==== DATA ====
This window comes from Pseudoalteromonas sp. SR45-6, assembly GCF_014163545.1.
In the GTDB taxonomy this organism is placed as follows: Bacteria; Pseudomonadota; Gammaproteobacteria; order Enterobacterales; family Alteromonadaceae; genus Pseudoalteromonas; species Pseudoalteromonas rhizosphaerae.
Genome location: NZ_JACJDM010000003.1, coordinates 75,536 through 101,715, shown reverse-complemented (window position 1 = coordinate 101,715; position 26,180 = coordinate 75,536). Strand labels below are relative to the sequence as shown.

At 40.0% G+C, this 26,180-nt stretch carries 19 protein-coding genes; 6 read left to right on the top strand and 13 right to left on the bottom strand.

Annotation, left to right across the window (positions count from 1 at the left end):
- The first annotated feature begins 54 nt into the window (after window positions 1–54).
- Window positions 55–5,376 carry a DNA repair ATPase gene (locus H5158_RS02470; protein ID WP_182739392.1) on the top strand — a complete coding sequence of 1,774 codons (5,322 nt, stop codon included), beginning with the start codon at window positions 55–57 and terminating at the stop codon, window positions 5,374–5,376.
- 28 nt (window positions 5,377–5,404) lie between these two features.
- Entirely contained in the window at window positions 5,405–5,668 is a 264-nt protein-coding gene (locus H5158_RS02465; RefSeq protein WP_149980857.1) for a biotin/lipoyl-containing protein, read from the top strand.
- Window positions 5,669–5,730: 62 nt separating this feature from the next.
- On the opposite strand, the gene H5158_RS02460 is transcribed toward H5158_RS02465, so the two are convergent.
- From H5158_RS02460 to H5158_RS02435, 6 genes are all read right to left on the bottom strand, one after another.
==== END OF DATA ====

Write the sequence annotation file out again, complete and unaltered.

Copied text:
This window comes from Pseudoalteromonas sp. SR45-6, assembly GCF_014163545.1.
In the GTDB taxonomy this organism is placed as follows: Bacteria; Pseudomonadota; Gammaproteobacteria; order Enterobacterales; family Alteromonadaceae; genus Pseudoalteromonas; species Pseudoalteromonas rhizosphaerae.
Genome location: NZ_JACJDM010000003.1, coordinates 75,536 through 101,715, shown reverse-complemented (window position 1 = coordinate 101,715; position 26,180 = coordinate 75,536). Strand labels below are relative to the sequence as shown.

At 40.0% G+C, this 26,180-nt stretch carries 19 protein-coding genes; 6 read left to right on the top strand and 13 right to left on the bottom strand.

Annotation, left to right across the window (positions count from 1 at the left end):
- The first annotated feature begins 54 nt into the window (after window positions 1–54).
- Window positions 55–5,376 carry a DNA repair ATPase gene (locus H5158_RS02470; protein ID WP_182739392.1) on the top strand — a complete coding sequence of 1,774 codons (5,322 nt, stop codon included), beginning with the start codon at window positions 55–57 and terminating at the stop codon, window positions 5,374–5,376.
- 28 nt (window positions 5,377–5,404) lie between these two features.
- Entirely contained in the window at window positions 5,405–5,668 is a 264-nt protein-coding gene (locus H5158_RS02465; RefSeq protein WP_149980857.1) for a biotin/lipoyl-containing protein, read from the top strand.
- Window positions 5,669–5,730: 62 nt separating this feature from the next.
- On the opposite strand, the gene H5158_RS02460 is transcribed toward H5158_RS02465, so the two are convergent.
- From H5158_RS02460 to H5158_RS02435, 6 genes are all read right to left on the bottom strand, one after another.